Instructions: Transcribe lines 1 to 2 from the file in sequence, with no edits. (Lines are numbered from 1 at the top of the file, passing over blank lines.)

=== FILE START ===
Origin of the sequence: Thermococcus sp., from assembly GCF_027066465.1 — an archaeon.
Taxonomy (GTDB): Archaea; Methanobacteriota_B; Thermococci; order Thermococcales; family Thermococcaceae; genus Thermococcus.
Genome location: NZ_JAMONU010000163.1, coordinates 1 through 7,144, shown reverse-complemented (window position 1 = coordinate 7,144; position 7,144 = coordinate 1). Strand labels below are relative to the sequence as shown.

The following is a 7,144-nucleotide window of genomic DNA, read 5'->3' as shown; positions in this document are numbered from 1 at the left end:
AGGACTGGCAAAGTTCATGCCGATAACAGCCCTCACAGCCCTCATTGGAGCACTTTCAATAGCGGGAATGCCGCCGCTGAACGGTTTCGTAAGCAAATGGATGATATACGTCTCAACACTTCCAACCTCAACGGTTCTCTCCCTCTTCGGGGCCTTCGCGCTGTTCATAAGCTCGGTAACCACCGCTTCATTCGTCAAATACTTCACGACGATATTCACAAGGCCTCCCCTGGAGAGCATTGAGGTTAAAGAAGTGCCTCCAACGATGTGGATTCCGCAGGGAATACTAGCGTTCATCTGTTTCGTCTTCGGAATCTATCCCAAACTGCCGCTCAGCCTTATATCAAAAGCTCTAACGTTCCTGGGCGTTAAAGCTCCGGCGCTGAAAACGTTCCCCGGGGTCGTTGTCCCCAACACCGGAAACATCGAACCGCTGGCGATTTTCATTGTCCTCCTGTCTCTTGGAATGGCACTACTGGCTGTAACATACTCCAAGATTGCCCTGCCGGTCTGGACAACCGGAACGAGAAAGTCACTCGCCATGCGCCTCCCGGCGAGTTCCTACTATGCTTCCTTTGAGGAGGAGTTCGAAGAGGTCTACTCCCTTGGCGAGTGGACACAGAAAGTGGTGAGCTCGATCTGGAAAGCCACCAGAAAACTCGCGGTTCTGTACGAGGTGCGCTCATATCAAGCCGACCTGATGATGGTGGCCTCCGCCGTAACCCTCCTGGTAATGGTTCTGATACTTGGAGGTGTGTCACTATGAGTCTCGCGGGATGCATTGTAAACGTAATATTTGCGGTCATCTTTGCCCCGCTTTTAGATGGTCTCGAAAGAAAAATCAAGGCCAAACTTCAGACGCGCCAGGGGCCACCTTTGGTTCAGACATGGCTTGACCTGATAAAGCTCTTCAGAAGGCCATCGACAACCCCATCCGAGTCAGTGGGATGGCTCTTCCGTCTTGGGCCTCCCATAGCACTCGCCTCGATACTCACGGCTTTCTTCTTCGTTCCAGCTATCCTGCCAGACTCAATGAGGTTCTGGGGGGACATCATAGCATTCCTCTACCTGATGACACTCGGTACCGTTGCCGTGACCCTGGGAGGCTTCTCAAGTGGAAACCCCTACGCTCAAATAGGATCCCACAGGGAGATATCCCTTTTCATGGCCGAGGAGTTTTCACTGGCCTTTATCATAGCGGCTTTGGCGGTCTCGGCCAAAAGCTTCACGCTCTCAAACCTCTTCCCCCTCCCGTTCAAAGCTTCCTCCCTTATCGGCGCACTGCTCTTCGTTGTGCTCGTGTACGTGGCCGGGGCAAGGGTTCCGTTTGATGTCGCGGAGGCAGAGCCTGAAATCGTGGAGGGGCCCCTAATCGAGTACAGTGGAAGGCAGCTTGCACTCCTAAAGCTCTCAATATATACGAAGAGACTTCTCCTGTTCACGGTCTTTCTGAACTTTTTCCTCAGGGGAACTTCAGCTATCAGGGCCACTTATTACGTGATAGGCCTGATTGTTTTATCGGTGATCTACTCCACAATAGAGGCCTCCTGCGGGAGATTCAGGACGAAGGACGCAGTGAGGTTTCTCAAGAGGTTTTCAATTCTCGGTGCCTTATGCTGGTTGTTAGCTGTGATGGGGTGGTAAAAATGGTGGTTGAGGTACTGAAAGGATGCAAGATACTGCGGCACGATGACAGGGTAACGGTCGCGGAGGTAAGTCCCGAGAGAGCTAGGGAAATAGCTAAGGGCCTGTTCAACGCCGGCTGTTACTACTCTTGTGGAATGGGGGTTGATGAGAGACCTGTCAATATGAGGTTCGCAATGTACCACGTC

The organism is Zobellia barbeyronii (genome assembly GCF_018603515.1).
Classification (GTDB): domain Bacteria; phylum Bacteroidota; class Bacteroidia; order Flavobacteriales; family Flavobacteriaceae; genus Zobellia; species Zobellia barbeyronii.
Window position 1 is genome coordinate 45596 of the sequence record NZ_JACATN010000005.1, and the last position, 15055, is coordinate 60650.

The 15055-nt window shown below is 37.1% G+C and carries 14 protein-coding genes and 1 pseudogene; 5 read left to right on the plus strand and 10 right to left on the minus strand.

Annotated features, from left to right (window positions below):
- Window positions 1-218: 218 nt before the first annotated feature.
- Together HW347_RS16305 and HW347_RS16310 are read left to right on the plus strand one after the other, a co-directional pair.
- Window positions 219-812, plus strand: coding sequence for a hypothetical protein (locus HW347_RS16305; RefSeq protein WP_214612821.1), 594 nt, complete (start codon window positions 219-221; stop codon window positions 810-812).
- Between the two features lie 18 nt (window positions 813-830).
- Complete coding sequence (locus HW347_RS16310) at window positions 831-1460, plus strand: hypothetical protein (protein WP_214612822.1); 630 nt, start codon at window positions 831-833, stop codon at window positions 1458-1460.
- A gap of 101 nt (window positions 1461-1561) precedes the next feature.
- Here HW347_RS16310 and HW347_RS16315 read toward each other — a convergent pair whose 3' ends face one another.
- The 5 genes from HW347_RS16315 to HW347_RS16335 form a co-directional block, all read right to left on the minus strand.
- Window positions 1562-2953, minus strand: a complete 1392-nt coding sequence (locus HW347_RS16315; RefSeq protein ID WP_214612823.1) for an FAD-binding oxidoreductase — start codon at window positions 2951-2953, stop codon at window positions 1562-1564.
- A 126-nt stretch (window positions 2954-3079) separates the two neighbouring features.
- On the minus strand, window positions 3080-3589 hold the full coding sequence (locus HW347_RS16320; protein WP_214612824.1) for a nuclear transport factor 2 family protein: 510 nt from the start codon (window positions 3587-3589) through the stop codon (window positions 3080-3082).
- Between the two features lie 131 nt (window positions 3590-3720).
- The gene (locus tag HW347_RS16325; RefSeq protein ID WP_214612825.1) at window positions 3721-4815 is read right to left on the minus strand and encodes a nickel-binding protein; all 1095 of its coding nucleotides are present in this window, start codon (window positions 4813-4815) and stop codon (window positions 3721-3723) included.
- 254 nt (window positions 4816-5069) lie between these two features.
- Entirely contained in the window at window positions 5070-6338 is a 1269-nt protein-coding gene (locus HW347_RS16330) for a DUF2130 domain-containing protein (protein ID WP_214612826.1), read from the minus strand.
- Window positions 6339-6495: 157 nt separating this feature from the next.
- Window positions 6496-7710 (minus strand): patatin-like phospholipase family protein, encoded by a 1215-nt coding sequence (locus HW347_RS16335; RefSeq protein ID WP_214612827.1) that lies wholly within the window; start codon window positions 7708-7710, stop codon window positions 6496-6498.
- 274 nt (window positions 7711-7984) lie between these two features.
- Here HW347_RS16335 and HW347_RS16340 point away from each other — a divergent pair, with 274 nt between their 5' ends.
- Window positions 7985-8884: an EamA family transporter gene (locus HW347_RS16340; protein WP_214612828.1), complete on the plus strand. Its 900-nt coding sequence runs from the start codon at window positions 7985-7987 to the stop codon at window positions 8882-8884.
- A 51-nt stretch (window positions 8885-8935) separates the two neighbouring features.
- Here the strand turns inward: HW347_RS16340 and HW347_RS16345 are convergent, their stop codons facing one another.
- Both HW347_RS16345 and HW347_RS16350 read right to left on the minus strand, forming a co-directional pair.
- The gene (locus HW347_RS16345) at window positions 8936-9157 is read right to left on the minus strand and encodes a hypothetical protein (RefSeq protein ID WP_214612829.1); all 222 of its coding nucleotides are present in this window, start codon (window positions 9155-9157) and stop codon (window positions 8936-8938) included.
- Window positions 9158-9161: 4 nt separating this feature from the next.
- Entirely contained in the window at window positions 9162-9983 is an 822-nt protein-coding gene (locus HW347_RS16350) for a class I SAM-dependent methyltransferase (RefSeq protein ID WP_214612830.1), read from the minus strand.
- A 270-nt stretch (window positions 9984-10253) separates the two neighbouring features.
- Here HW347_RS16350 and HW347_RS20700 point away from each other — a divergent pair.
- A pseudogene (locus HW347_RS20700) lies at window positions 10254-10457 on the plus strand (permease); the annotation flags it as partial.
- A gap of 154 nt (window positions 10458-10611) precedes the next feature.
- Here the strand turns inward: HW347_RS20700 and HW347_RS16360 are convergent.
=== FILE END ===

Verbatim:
Origin of the sequence: Thermococcus sp., from assembly GCF_027066465.1 — an archaeon.
Taxonomy (GTDB): Archaea; Methanobacteriota_B; Thermococci; order Thermococcales; family Thermococcaceae; genus Thermococcus.